Operation Blue Star PDF: 1984 Golden Temple Attack Documentary

Operation Blue Star PDF: 1984 Golden Temple Attack Documentary UPSC English

Operation Blue Star was an Indian military attack launched to remove militant religious leader Jarnail Sngh Bhindrawale and his followers who had sought cover in the Amritsar Harmandir Sahib Complex (Golden Temple) carried out between 1 and 8 Jun 1984.

Operation Blue Star 1984


In Jan 1984, India’s secret service RAW prepared a covert plan codenamed Operation Sundown involving special forces to abduct Bhindranwale from the Golden Temple complex. However, the operation never materialized due to Indira Gandhi’s rejection. It would have caused numerous casualties as collateral damage, the Golden Temple being one of the most visited sites in Punjab. Other options such as negotiations were chosen instead.

Government sent a team led by Narasimha Rao to try to convince Bhindranwale to back out but he was adamant. The negotiations failed and the law and order situation in Punjab continued to deteriorate. Indira Gandhi tried to persuade the Akalis to support her in the arrest of Bhindranwale peacefully. These talks ended up being futile.

Indira Gandhi then gave her permission to initiate Operation Blue Star on the recommendation of Army Chief Arun Shridhar Vaidya. She was apparently led to believe and had assumed that Operation Blue Star would not involve any civilian casualties.

Khalistan Demand

  • Certain radical groups had already started the movement to drive Hindus out of certain areas to make way for Sikhs coming in from other states.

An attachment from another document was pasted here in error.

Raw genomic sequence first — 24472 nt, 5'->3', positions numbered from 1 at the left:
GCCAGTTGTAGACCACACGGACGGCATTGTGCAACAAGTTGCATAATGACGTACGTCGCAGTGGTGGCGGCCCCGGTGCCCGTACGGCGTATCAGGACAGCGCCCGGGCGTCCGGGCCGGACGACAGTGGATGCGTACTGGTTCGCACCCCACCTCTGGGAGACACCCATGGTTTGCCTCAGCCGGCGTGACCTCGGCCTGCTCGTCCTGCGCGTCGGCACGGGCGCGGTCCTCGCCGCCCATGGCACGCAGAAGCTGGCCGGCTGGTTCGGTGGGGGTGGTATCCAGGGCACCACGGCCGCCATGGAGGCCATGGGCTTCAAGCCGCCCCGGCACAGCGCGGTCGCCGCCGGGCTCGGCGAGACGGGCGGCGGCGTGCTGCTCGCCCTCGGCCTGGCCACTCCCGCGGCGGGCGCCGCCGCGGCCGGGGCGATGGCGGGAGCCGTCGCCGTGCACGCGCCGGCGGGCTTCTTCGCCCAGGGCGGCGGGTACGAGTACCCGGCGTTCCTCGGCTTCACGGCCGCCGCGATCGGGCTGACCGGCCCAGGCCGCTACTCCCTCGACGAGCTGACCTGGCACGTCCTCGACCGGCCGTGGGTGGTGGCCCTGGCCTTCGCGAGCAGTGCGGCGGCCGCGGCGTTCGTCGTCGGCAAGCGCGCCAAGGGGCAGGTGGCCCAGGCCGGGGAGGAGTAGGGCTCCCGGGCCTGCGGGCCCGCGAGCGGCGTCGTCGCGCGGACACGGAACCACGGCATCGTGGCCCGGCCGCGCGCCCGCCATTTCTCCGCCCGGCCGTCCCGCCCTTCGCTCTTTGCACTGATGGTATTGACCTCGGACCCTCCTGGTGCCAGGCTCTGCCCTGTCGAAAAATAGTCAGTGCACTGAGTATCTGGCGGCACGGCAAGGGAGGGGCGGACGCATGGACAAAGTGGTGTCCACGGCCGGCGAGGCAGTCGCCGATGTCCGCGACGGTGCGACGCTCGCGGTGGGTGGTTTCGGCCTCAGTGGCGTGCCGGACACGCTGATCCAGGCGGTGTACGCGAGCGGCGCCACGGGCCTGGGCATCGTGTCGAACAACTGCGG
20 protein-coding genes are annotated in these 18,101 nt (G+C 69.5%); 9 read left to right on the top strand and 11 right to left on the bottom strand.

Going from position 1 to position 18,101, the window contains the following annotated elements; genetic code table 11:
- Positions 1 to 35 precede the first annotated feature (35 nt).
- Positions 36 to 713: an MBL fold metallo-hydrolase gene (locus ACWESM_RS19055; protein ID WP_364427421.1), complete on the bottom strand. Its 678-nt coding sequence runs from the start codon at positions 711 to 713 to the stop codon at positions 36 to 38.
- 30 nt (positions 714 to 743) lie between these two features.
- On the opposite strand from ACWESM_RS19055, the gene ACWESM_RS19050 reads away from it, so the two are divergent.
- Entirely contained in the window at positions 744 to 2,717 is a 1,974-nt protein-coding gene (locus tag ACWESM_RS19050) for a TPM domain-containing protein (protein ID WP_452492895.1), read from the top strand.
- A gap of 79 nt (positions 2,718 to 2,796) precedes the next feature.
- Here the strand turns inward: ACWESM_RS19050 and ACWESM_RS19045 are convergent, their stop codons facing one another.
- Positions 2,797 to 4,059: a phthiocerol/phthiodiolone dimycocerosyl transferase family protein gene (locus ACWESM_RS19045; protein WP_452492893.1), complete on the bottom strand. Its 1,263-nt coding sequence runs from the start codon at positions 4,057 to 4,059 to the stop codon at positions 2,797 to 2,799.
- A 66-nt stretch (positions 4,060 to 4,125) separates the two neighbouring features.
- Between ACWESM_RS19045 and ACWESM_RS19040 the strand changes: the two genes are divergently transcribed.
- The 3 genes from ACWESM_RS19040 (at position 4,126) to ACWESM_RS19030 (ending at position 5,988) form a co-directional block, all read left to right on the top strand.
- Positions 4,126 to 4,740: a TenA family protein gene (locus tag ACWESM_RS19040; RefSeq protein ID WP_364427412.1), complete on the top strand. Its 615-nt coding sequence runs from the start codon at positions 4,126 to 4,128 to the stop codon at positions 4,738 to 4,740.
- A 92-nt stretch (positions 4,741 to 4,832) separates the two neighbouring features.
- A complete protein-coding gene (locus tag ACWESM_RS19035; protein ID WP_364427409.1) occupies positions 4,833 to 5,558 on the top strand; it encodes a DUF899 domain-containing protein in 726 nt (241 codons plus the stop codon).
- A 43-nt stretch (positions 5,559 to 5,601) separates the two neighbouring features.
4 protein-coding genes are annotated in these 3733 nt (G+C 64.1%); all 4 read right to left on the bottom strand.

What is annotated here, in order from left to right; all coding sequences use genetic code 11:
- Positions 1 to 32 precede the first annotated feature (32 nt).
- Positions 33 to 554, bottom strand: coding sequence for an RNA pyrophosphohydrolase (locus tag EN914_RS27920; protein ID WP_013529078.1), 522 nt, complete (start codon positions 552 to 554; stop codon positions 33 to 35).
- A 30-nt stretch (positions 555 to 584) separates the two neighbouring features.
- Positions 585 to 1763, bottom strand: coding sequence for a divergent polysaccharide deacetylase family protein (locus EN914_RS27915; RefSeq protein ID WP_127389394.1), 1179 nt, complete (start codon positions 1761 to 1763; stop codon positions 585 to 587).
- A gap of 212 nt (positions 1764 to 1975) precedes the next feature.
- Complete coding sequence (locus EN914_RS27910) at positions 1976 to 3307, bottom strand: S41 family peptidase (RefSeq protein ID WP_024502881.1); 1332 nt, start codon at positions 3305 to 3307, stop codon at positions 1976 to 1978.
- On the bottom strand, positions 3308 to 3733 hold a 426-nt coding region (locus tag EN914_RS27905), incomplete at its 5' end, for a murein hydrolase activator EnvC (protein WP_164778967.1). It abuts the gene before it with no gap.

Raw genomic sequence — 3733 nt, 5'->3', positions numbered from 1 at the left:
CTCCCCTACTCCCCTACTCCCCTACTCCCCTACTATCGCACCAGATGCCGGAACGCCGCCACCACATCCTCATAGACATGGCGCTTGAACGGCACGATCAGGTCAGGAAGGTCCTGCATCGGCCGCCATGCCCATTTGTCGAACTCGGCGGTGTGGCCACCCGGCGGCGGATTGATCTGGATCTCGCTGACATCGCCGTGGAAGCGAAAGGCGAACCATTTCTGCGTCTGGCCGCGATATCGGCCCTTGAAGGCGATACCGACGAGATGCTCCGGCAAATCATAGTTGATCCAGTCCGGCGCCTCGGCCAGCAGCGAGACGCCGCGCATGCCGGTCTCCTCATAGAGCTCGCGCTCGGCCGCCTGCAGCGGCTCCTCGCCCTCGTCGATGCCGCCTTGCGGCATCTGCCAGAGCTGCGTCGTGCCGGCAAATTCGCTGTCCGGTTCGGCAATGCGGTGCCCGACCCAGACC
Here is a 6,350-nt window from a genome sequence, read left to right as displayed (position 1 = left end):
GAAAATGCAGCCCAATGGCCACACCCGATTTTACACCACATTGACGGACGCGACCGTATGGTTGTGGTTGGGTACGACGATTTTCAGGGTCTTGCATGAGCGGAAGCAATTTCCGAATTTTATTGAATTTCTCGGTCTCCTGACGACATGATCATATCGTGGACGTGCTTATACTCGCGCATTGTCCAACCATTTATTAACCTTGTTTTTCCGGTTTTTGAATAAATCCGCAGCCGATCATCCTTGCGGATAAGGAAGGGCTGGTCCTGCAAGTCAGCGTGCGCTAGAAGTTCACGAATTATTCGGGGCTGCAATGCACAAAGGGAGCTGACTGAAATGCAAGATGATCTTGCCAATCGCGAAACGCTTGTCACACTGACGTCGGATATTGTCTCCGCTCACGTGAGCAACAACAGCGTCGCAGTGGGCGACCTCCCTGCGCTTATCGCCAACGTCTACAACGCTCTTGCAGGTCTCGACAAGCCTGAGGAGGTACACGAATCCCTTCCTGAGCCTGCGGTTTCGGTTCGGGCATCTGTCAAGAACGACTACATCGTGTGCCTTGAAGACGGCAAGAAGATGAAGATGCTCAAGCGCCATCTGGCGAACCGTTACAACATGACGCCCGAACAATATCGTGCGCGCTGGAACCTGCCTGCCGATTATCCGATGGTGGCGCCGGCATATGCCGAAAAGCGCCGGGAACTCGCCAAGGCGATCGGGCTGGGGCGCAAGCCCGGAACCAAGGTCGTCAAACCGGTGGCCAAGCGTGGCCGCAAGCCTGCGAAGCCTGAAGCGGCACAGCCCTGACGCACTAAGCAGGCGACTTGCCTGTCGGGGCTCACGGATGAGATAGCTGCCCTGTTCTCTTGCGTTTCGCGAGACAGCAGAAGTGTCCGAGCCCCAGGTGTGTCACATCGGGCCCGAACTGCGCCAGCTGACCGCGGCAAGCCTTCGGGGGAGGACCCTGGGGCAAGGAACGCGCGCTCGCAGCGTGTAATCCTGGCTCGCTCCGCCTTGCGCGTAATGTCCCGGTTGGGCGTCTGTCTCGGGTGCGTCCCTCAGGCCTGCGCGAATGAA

• New Khalistani currency was being printed and distributed.
  • By May 1984, the establishment of an independent Khalistan was imminent.
  • Pakistan had been supporting the militants with arms and money.
  • If Khalistan declared its independence there was the risk of Pakistan recognizing the new country and sending the Pakistani Army into Indian Punjab to guarantee its security.

1st June 1984

After the negotiations with the militants failed, Indira Gandhi ordered the army to launch Operation Blue Star.

2nd June 1984

At least seven divisions of troops were deployed in villages of Punjab. By nightfall media and the press were gagged and rail, road and air services in Punjab were suspended. Foreigners and NRIs were denied entry. General Gauri Shankar was appointed as the Security Advisor to the Governor of Punjab. The water and electricity supply was cut off. 

3rd June 1984

In the morning the curfew was relaxed to allow Sikh pilgrims to go inside the temple to celebrate the martyrdom day of Sikhism’s fifth guru Arjan, who martyred in the early 17th century. Around 200 young Sikhs were allowed to escape from the temple premises during this period. Most of whom were criminals and left-wing extremists (naxalites).

In the night the curfew was re-imposed with the army and para-military patrolling all of Punjab. The army sealed off all routes of ingress and exit around the temple complex.

4th June 1984